Rock art sites in Namibia vandalised

16 Apr 2015 09:10am
WINDHOEK, 16 APR (NAMPA) - An archaeologist at the National Heritage Council of Namibia says many rock art sites around the country are being vandalised and this is a serious situation.
Alma Nankela on Wednesday gave a presentation on the conservation of Namibia’s rock art at the Cultural Heritage and Creative Arts National Conference underway in the capital.
She said tourism related activities are some of the culprits in the vandalism of historic sites because some tour guides don’t have proper training and allow vandalism to happen.
“Growing tourism stretches scarce resources and push heritage institutions away from protection and conservation efforts. Therefore, a portion of tourism revenue must remain in the community as a means of fostering local protection, conservation and restoration efforts,” she noted.
Nankela said helicopters that fly over the works of rock art such as at Brandberg, spill diesel on the rocks while livestock, off road vehicles, fire, graffiti, theft, uncontrolled tourism, illegal camping, littering, hiking and mining activities exacerbate damage.
Rock art sites at Spitzkoppe in the Erongo Region have also been badly vandalised due to the mining of granite.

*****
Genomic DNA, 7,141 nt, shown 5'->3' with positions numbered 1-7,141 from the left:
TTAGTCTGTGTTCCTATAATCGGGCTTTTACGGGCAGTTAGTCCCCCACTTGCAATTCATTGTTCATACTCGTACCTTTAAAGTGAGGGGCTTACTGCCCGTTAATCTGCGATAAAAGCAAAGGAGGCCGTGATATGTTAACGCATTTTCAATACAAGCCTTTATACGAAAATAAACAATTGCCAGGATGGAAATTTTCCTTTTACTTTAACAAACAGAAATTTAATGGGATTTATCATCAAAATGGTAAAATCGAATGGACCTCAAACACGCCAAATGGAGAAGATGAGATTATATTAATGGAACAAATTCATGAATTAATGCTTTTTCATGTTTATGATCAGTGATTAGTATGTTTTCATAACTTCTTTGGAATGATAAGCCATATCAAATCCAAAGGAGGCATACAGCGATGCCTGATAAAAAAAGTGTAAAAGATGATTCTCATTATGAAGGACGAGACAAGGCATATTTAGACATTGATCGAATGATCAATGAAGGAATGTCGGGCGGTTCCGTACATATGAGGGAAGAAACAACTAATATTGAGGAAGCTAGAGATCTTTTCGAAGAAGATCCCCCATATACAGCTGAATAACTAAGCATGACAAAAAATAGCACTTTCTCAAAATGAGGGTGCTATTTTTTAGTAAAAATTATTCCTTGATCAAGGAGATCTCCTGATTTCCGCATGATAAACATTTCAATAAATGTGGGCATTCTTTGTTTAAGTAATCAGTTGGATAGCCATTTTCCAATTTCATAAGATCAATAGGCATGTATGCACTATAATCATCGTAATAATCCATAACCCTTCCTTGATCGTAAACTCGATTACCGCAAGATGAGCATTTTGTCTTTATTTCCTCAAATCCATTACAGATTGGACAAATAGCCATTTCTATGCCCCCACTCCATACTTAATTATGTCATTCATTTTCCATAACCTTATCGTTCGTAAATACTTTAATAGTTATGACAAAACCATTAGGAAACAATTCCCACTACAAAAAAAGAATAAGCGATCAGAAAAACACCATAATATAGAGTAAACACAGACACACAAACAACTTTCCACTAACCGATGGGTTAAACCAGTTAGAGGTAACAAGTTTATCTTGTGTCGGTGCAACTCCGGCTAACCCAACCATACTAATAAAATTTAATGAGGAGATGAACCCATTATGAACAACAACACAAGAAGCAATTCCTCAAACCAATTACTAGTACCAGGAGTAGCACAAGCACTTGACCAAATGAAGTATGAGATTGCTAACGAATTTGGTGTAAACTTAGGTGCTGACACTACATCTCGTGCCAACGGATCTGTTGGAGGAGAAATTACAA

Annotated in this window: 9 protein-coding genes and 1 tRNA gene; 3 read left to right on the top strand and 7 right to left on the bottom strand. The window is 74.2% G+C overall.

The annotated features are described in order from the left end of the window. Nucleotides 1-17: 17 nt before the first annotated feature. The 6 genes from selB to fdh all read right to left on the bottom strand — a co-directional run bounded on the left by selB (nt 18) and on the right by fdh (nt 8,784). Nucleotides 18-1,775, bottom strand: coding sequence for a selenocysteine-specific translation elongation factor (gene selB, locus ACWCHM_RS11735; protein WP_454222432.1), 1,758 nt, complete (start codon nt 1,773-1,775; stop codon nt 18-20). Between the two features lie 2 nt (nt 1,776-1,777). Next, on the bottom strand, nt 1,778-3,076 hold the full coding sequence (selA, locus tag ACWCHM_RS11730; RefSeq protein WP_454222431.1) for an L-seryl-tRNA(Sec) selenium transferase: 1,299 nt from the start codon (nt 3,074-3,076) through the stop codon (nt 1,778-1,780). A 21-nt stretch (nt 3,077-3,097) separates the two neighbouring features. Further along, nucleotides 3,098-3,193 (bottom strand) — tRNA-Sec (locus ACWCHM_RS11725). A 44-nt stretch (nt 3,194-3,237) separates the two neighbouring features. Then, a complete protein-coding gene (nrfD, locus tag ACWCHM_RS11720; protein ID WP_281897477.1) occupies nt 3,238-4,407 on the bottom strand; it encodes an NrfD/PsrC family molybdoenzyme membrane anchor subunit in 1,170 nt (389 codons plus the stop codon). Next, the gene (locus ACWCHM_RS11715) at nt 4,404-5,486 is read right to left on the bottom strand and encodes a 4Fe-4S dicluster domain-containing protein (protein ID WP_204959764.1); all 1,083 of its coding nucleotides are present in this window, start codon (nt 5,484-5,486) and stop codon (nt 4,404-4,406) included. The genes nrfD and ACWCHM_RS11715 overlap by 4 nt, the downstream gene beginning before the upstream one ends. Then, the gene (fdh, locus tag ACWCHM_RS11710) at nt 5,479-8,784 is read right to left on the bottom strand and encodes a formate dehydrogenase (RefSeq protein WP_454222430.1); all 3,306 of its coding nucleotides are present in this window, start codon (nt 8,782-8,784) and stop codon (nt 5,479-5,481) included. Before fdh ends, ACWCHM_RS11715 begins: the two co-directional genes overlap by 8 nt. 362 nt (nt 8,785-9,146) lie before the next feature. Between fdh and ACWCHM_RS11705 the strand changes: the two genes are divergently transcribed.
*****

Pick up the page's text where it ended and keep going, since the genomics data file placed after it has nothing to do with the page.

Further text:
She said there is therefore a great need to impose heritage impact assessments to evaluate the impact that any proposed development or site alternation will have on the cultural heritage resources.
Nankela said current legislation does not recognise the local means of management and conservation of heritage sites, considering that rock art sites existed long before written laws. This means that there is wide disparity in the existence, awareness and effectiveness of heritage legislation within Namibia.
According to the archaeologist, sites with historical ties enjoy better protection and conservation than other heritage sites in Namibia, saying that no archaeological sites have been declared since independence.
She added that the complete absence of a heritage conservation fund at a heritage institution makes it difficult if not impossible to effectively conserve the rock art heritage.
She also called on the Ministry of Education, Arts and Culture to integrate heritage studies into schools, as to create awareness and promotion of cultural heritage from local to global levels.
The current internal heritage register on paintings and engravings is at 62 000 figures found at more than 1 200 sites around the country.
Of the 1 200 sites, only eight have been proclaimed as national heritage sites under the Historical Monuments Commission (HMS) for South West Africa and the National Monument Council.
Of the eight proclaimed rock art sites only one, Twyfelfontein, is inscribed as a United Nations Education and Scientific Organisation (UNESCO) World Heritage Site, while the Brandberg National Monument is on the UNESCO Tentative List since 2002.
(NAMPA)
EK/LI/ND